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research-article

LINEAR SOLAR CONCENTRATOR STRUCTURAL OPTIMIZATION USING VARIABLE BEAM CROSS-SECTIONS AND A FIXED RECEIVER

[+] Author and Article Information
Moucun Yang

School of Mechanical and Power Engineering, Nanjing Tech University, Nanjing, China, 30 Puzhu South Rd, Pukou, Nanjing, China, 211816
young_2004@njtech.edu.cn

Yuezhao Zhu

School of Mechanical and Power Engineering, Nanjing Tech University, Nanjing, China, 30 Puzhu South Rd, Pukou, Nanjing, China, 211816
zyz@njtech.edu.cn

Wei Fu

School of Mechanical and Power Engineering, Nanjing Tech University, Nanjing, China, 30 Puzhu South Rd, Pukou, Nanjing, China, 211816
fuwei891231@gmail.com

Garth Pearce

School of Mechanical and Manufacturing Engineering, University of New South Wales, Sydney, NSW, Australia, Gate 14, Barker St., Kensington, Sydney, NSW, 2052
g.pearce@unsw.edu.au

Robert A. Taylor

School of Mechanical and Manufacturing Engineering / School of Photovoltaic and Renewable Energy Engineering, University of New South Wales, Sydney, NSW, Australia, Gate 14, Barker St., Kensington, Sydney, NSW, 2052
robert.taylor@unsw.edu.au

1Corresponding author.

ASME doi:10.1115/1.4040273 History: Received October 02, 2017; Revised May 03, 2018

Abstract

The design and construction of solar concentrators heavily affects their cost, heat utilization and optical efficiency. Current trough concentrators use an equivalent uniform beam with a metal grid sub-structure. In this conventional design, there is surplus stiffness and strength, which unnecessarily increases the overall weight and cost of the structure. This paper describes a variable cross-section structural optimization approach (with the EuroTrough design, including safety factors, taken as an example) to overcome this issue. The main improvement of this design comes from keeping the beams rigid and strong near the two ends (at the torque box structure) while allowing the middle of the structure to be relatively weak. Reducing the cross-sectional area of the central beams not only reduces the amount of material needed for the structure but also reduces the deflection of the reflector. In addition, a new connection structure between two neighboring concentrator elements was designed to reinforce the structure. The simulated results show that the concentrator's structural weight (including the torque box, endplates, and cantilever arms) are reduced by 13.5% (i.e. about 133kg per 12-metre long element). This represents a meaningful capital and installation cost savings while at the same time improving the optical efficiency.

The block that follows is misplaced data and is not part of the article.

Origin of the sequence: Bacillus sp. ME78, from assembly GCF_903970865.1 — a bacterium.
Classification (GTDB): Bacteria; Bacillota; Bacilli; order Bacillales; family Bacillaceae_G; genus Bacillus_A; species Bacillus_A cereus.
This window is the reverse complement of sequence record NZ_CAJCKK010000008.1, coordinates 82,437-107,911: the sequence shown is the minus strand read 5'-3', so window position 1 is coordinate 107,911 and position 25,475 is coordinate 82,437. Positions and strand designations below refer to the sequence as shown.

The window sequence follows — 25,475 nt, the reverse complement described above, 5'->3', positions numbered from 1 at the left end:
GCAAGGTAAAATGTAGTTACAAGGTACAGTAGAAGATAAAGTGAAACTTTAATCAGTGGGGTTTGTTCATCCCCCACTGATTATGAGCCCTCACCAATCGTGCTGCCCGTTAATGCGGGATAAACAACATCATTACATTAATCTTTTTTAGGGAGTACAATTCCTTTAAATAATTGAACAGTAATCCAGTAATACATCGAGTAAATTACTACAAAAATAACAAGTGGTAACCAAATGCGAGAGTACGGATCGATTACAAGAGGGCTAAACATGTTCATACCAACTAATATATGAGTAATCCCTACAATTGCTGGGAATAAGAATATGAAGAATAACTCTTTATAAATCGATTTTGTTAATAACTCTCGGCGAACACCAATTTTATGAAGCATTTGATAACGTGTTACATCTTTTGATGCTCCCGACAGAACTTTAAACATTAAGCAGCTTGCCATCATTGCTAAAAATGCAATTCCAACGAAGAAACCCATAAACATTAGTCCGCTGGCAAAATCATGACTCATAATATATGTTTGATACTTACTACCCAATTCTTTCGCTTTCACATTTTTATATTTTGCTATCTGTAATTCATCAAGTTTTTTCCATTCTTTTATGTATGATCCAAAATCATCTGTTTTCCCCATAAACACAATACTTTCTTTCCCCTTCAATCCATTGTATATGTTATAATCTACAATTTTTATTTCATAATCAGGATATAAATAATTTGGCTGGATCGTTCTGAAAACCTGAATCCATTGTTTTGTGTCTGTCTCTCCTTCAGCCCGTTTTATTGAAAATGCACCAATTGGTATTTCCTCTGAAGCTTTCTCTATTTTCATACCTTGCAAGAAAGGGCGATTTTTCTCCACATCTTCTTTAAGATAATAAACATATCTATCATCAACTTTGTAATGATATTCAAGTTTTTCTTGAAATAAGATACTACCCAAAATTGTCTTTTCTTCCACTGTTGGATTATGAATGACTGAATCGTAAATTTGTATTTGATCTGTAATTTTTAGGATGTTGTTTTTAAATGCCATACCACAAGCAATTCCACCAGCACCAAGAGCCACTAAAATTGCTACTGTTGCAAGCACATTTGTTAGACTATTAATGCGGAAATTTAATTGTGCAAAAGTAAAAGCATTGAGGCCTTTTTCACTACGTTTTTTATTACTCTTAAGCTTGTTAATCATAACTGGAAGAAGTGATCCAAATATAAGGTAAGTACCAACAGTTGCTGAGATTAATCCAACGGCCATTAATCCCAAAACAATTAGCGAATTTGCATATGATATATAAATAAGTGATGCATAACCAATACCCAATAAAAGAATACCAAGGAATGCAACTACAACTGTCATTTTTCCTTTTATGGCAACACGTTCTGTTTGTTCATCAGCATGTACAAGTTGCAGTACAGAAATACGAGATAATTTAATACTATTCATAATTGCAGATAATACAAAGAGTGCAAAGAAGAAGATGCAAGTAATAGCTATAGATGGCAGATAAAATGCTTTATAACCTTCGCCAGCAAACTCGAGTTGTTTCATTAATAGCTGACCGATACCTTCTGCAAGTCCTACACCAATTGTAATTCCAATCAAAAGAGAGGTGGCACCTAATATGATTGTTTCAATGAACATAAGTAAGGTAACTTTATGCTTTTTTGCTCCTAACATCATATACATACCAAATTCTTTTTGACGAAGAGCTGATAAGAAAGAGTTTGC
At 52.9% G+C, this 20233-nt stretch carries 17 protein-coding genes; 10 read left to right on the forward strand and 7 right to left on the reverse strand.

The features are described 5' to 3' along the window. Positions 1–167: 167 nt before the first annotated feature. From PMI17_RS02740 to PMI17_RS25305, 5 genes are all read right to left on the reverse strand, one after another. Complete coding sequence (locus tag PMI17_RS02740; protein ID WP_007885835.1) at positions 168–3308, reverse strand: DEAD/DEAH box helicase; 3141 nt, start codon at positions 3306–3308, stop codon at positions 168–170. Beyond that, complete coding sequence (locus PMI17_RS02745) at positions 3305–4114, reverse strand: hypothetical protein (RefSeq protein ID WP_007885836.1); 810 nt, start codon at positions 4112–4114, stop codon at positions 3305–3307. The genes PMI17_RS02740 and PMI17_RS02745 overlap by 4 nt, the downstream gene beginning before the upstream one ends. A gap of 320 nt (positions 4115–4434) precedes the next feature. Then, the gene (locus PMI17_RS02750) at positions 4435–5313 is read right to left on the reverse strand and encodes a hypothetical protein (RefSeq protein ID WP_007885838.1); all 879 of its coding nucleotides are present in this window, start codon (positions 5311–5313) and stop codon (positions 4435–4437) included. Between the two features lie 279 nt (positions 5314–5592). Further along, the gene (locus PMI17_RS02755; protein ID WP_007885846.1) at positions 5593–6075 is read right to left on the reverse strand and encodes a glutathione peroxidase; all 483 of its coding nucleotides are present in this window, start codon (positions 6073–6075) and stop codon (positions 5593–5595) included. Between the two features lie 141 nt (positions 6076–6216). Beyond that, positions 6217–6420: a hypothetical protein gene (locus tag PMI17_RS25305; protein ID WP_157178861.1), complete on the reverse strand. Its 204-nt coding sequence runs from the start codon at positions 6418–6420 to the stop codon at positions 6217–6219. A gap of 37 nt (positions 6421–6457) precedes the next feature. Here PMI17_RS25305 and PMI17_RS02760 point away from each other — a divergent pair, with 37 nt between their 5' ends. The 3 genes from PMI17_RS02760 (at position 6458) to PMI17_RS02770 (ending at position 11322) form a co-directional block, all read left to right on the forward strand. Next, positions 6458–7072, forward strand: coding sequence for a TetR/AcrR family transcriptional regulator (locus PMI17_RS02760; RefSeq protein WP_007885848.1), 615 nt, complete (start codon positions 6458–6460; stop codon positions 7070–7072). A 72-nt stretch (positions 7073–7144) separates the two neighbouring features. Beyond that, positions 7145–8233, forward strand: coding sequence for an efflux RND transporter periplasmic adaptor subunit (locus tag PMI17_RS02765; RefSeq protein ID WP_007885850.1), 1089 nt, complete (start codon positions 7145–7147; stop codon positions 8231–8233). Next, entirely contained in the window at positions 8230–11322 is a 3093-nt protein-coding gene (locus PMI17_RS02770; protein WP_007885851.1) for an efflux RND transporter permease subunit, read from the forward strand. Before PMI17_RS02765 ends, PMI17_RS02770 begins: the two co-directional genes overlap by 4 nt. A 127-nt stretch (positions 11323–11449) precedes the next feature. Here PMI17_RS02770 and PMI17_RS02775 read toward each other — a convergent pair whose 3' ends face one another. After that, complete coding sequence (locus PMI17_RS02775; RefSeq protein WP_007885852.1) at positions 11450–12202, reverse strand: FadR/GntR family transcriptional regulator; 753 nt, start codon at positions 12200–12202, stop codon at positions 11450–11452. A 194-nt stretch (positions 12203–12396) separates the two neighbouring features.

Copyright (c) 2018 by ASME
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